Jules Verne published a book in 1872 entitled "Around the World in Eighty Days." In the story Phileas Fogg and his newly employed French valet circumnavigates the world in 80 days on a wager set by his friends.
I circumnavigated the world also in 1944-1945, but it took me much longer — 660 days. I found a map of their journey and mine was similar except for crossing Europe. I went by ship via the Mediterranean Sea on that leg. The following is my journey around the world.
The United States entered World War II on Dec. 7, 1941. I was a junior in high school in Milford. My travels up to that date were four times into Minnesota and a short journey to Omaha, Nebraska, plus traveling around Iowa to Des Moines, Iowa City, and Sioux City.
I graduated from Milford Public School in the spring of 1943 and due to the war had to register for the draft when I became 18. My birthday is June 16, so I went up to the Dickinson County Courthouse and registered. Several days after that I was given a physical, passed, and placed on the draft list. Several days later, an opportunity presented itself and I enlisted to serve in the United States Army Air Corps — aviation engineers stationed at March Field, Riverside, California. I went to Camp Dodge in July, took a physical, passed, and was sworn into the military. In early August 1943, I traveled by train to March Field and thus began my journey around the world.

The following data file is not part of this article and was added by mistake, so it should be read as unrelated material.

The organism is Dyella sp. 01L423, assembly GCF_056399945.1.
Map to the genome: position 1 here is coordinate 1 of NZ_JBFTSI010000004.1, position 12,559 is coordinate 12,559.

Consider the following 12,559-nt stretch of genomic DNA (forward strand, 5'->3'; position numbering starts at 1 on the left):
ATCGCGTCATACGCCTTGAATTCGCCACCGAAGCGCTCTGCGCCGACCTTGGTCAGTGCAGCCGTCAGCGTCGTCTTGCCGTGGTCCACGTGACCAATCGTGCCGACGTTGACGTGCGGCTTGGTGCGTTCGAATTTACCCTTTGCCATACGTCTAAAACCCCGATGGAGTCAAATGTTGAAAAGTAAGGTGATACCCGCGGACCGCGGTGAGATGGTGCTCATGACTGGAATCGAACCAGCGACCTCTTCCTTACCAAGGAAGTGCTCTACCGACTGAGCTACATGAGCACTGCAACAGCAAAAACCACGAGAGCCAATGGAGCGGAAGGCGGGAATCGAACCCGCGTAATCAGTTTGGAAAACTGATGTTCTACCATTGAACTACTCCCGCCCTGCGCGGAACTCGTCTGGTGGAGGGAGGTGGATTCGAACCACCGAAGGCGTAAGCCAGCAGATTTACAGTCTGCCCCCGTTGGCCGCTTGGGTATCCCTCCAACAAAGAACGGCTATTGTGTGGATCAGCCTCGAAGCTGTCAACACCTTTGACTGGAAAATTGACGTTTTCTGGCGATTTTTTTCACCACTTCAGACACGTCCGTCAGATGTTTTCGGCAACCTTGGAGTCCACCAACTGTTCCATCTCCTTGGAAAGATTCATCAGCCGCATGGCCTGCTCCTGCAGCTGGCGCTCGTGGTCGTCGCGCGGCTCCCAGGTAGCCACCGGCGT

Basic training was first being stationed at March Field; then Edwards Air Base, Great Bend, Kansas; back to California and late in February 1944 boarded the USS Mount Vernon at San Pedro.
The ship was a converted passenger ship and had 8,000 military personnel onboard plus the naval crew. We were packed in like sardines. Bunks were four high and I chose the bottom bunk as I calculated that hot air rises and maybe the bottom bunk might be cooler. I seldom slept there as we traveled over the equator two times and it was very warm below deck. I took a blanket and used my life vest as a pillow and slept on the upper deck. We had no idea where we were going and not only were the bunks small we also had our own personal items in a barrack bag to jam in.
We entered the ship late in the day but after chow went up on deck to observe our departure. It was exciting and very smooth until we passed the seawall and the ship started to be affected by the waves and swells. The roll of the ship never bothered me but several of my buddies were seasick the whole voyage. It was a great adventure! We cruised by Catalina Island and little did I know that that was the last piece of USA that I would see until January 1946.
We still had no idea where we were going and made wild guesses from Alaska to Australia. Life on a ship was a very routine affair. Sleep, eat, walk the decks, play cards, read, shoot the breeze and look at the ocean. I remember what one fellow said while looking at the ocean, "man that is a lot of water." The fellow next to him replied, "and we are only looking at the top." The voyage was nice, the Pacific Ocean was smooth but we were all aware the Japanese submarines were seeking us out.